Timor-Leste, Current Deployments, Australian Federal Police.

“The Timor-Leste Police Development Program (TLPDP) is a bi-lateral arrangement between  the Government of Australia and the Government of Timor Leste (GOTL).  The purpose of the program is to assist the Policia  Nacional de Timor-Leste (PNTL) to promote and maintain a safe, stable  environment in Timor-Leste, which will contribute to economic and social  development and sustainable poverty reduction.

Managed by the Australian Federal Police (AFP), the program is a $53M commitment by the Australian Government to provide a policing and training presence in Timor-Leste until 2010. All members are posted in Dili and work with the UNPOL and the PNTL. The new TLPDP agreement commenced on 1 July 2008 and will be delivered through a range of initiatives over a two-year period and evaluated for continuation or further development in the longer term.”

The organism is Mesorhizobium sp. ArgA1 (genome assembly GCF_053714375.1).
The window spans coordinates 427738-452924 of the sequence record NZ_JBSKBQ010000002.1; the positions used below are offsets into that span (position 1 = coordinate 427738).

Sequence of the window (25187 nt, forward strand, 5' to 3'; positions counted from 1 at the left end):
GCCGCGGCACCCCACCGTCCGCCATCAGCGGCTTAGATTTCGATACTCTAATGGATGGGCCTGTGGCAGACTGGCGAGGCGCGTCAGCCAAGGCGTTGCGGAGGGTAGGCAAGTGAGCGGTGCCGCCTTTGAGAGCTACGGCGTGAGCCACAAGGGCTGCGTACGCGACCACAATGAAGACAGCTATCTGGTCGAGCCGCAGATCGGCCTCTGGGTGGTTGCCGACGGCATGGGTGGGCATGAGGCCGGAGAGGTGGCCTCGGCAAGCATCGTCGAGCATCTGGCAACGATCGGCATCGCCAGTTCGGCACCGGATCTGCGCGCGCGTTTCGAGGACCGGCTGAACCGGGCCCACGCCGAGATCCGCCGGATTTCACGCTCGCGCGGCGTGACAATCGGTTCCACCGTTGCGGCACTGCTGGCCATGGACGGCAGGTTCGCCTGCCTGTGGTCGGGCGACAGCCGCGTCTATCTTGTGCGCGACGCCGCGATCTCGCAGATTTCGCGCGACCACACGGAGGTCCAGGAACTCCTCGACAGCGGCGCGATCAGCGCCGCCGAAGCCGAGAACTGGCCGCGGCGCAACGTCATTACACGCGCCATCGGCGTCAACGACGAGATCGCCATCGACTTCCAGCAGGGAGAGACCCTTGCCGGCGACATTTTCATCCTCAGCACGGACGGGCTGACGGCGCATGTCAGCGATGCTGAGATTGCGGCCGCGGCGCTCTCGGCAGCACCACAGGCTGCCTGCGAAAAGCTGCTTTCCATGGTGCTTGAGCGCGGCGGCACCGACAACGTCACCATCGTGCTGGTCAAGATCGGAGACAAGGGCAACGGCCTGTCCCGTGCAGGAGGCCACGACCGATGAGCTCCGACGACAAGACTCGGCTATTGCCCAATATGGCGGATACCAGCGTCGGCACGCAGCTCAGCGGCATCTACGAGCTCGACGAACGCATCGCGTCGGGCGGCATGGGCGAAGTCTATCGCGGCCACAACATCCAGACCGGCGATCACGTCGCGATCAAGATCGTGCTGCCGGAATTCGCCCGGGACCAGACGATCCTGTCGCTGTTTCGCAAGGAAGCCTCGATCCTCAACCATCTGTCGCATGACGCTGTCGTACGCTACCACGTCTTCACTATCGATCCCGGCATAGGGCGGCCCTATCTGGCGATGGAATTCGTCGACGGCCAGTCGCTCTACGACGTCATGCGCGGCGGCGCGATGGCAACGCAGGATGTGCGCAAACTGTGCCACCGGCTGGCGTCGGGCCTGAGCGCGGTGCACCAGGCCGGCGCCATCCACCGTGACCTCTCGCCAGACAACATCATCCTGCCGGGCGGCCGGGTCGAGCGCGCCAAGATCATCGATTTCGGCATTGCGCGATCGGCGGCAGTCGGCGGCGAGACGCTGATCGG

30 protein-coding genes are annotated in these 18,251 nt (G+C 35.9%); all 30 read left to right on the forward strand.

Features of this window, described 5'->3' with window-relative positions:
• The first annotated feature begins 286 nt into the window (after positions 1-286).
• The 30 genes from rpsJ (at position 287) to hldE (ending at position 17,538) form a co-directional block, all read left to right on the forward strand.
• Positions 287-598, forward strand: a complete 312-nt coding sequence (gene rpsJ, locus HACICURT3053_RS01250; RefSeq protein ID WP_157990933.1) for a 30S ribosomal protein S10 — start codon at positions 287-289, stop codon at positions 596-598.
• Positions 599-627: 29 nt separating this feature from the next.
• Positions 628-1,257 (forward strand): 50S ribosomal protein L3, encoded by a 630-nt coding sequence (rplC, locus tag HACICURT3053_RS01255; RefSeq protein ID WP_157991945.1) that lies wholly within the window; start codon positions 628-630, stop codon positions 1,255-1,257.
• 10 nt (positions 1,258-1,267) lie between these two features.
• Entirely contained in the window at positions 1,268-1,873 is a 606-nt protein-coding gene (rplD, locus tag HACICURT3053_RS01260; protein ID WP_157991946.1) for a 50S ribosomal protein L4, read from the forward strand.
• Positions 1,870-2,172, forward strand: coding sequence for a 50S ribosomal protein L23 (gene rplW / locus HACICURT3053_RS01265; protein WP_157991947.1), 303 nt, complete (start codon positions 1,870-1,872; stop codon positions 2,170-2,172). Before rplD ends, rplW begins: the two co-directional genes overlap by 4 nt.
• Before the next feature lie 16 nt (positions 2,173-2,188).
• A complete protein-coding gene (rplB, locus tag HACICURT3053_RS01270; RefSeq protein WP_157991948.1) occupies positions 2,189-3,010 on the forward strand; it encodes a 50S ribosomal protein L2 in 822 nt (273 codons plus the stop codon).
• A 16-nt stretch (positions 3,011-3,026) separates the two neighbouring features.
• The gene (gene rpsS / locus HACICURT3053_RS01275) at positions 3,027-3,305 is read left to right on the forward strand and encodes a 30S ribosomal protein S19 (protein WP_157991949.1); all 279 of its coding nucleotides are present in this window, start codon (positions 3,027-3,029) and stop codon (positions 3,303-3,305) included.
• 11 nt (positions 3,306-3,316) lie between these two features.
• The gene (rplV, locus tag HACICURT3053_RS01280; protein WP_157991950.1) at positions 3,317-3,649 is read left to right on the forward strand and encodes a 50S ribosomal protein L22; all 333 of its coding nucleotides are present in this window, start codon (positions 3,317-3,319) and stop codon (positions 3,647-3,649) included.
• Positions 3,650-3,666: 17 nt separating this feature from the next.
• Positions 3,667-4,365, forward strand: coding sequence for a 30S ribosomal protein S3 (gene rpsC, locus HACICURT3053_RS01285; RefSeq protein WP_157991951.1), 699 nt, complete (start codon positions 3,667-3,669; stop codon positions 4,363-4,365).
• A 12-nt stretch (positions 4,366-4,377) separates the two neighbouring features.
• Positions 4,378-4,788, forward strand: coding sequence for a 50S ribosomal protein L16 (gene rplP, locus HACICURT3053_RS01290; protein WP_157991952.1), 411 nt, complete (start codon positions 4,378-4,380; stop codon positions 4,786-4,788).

Commissioner Mick Keelty address to the Australian Institute of International Affairs, University of Western Australia, Perth, 21 August 2007.

“Our bilateral support to the Policia Nacional de Timor-Leste at this time is largely through training provided at the PNTL Academy in Dili in close cooperation with the United Nations Integrated Mission in Timor Leste…We are currently developing a proposal to provide enhanced assistance to the PNTL in the critical areas of institutional strengthening and leadership development.”

Answers to written questions taken on notice 25 July 2007, Australian Federal Police, Australia’s Involvement in Peacekeeping Operations, Senate Standing Committee on Foreign Affairs, Defence and Trade.